Share the Gift of Healing Christmas Love
Thursday December 15, 2016
Our CEO, Abby White, shares her mother’s memory of healing Christmas love when Abby was an infant being treated for eye cancer, and some helpful hints to support families in need this year.
A Christmas Memory
When I was a baby, I was in hospital for weeks in the run-up to Christmas, receiving treatment for eye cancer and complications arising from the treatment. My mother had no time to buy Christmas gifts or food for Christmas dinner. Her focus was on caring and advocating for me.
My father worked hard every day to keep the family solvent and take care of my active toddler sister. Spare time was invested in trips on public transport into London to see my mother and me in the hospital (he couldn’t drive as he was totally blind due to retinoblastoma in infancy). He had no spare energy or time to buy a tree and decorate the house – didn’t even know if we’d be home for Christmas.
Finally, my parents learned that I would be released from hospital on December 23rd. My mother was suddenly panicked – what would she do, how would she prepare everything in just one day, with a still recovering baby and an excited toddler? She shared her worries with a close family friend as she prepared for the return home. Imagine her surprise and gratitude when her friend replied that everything was already arranged – our entire family was to spend Christmas with this dear lady and her husband.
These incredibly thoughtful people had worked with my father to prepare gifts for each of us. They had involved my sister in decorating their home, and were ready to collect us from the hospital as soon as the doctors said I could leave. I was too young to have any memory of that Christmas, but I can hear in my mother’s retelling of it, how special it must have been. I can see the lights twinkle and taste its sweet delights in her words.
The gift of friendship, thought, action and quiet (or rowdy, joyful) presence is far more precious than anything that comes in a box. My family was so immensely blessed and refreshed that year by a couple who embraced us with their healing Christmas love, who opened their home to us when it was most needed.
When we returned home in the New Year, my parents discovered this precious couple had also filled our freezer with 6 weeks-worth of pre-cooked meals. My mother could take time to relax back into the house from which she had been away for so long, and focus on rebuilding relationships with her husband and both her children.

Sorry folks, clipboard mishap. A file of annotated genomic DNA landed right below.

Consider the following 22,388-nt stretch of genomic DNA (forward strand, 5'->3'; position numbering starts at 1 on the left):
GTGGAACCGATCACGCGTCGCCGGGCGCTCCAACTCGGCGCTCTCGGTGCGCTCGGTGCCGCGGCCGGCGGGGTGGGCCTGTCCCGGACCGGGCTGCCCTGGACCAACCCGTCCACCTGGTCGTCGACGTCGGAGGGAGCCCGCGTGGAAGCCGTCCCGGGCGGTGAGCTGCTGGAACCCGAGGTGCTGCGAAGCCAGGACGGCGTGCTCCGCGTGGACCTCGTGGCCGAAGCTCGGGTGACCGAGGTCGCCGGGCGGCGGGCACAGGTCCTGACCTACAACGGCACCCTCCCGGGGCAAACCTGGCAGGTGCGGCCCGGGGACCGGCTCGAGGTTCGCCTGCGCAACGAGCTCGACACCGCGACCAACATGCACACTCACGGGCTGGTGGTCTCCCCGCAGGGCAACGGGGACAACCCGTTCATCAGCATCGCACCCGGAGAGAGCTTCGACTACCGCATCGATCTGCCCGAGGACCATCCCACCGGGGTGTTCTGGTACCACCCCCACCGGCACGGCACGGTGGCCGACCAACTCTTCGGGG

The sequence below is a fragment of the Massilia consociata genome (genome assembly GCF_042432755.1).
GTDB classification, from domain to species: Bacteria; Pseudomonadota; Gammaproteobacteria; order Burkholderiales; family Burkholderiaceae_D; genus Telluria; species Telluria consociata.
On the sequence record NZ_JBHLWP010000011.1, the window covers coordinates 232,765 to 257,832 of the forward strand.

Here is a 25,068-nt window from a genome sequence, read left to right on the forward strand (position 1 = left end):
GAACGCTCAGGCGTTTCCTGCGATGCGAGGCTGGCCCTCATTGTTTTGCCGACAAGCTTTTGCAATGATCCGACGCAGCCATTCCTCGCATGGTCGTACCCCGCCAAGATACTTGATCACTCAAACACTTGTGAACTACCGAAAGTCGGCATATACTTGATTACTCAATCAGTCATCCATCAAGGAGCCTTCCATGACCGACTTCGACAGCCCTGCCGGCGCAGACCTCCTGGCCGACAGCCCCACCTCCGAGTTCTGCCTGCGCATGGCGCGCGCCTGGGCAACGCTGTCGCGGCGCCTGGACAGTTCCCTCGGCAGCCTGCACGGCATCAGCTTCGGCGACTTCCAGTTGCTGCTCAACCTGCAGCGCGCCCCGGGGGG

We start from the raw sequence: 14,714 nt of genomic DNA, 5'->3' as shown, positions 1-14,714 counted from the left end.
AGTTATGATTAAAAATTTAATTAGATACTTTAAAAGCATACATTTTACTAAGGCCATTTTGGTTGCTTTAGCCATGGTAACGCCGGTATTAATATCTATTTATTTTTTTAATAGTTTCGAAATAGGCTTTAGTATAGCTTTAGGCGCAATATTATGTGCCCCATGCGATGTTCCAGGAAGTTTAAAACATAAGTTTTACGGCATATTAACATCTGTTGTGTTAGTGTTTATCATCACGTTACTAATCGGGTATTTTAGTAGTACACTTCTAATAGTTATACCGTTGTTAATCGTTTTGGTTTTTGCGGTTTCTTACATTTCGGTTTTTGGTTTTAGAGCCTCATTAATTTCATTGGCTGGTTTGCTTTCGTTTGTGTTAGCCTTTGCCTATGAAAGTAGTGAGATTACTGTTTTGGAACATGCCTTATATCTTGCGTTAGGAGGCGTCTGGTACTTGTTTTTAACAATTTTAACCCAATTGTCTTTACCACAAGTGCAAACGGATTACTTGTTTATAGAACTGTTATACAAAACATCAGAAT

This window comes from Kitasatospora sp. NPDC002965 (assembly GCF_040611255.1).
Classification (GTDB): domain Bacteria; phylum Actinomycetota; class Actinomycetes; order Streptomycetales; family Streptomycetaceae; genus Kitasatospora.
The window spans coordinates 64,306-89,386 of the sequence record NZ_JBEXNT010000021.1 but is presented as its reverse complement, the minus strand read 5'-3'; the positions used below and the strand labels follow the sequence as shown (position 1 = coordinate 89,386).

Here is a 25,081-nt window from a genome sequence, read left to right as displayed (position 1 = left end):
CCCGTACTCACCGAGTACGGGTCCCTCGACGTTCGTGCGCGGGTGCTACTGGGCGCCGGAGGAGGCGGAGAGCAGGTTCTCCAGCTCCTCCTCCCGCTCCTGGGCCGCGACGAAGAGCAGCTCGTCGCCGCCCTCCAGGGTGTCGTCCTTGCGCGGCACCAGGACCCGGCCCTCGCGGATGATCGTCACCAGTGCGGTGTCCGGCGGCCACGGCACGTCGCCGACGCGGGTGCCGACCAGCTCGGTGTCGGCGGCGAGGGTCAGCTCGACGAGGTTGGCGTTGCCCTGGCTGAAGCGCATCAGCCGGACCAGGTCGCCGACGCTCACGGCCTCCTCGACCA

Responding with heart to simple needs – this to me is the true meaning of Christmas.
The Greatest Gifts of Love
The family of a child with cancer requires much care and support at any time of year, but especially so during the Holiday season. There is so much care giving to organize, hospital appointments still to keep and treatments to administer, children on holiday from school must be occupied, and there is an extra need for the Christmas spirit in the home.
Yet many families are already stretched close to the breaking point, and the season’s air of joy does not suddenly make their troubles disappear.
If you are one of those family members, you will know that you must keep moving forward, but remember to take care of yourself too. Set limits on your work time, and ask friends and/or family to help you out throughout the holidays. Most often, people want to help, but don’t know what to do or how to offer their time to you. Check out our advice page on seeking and accepting help for some practical ideas.
If you are the friend or relative of a family coping with their child’s cancer, give them a special gift this Christmas by offering to help out in some way. They need to know you are there for them, and the offer of help is likely to be gratefully received. Visit our advice section to learn more about how you can help in many different ways.
So Many Ways to Show You Care
Think about giving a Christmas gift that will be of practical help, provide support for the caregivers, or bring a little joy to the family. You can do many things for the family without spending a penny.
Offer to provide meals, go shopping, clean the house, clear the leaves or snow from their driveway. Give some time out for the parents with some babysitting, a spa visit or theatre tickets. Offer lifts to the hospital or clinic – especially if the family does not have a car.
You can still offer help even if you don’t live close by. You could offer to pay for a cleaner to do housework, order a meal to be delivered to the family, or send gift vouchers. Keep in touch with telephone calls and cards, but be sure to ask the family how often they would like a call – they may feel over-burdened by too much communication. Remember to keep an element of normalcy in your conversations – childhood cancer is a heavy load to bear, but the family still needs to feel they are part of the world beyond the illness.
The real spirit of Christmas is not to be found in a turkey dinner or brightly wrapped presents under a tree, but in our dedication to helping those around us, in the sharing of hope, peace and friendship. May we all give thanks this Holiday season for the rich blessings in our lives, and be inspired and motivated into action by the great warmth in our own hearts that comes from bringing joy to others.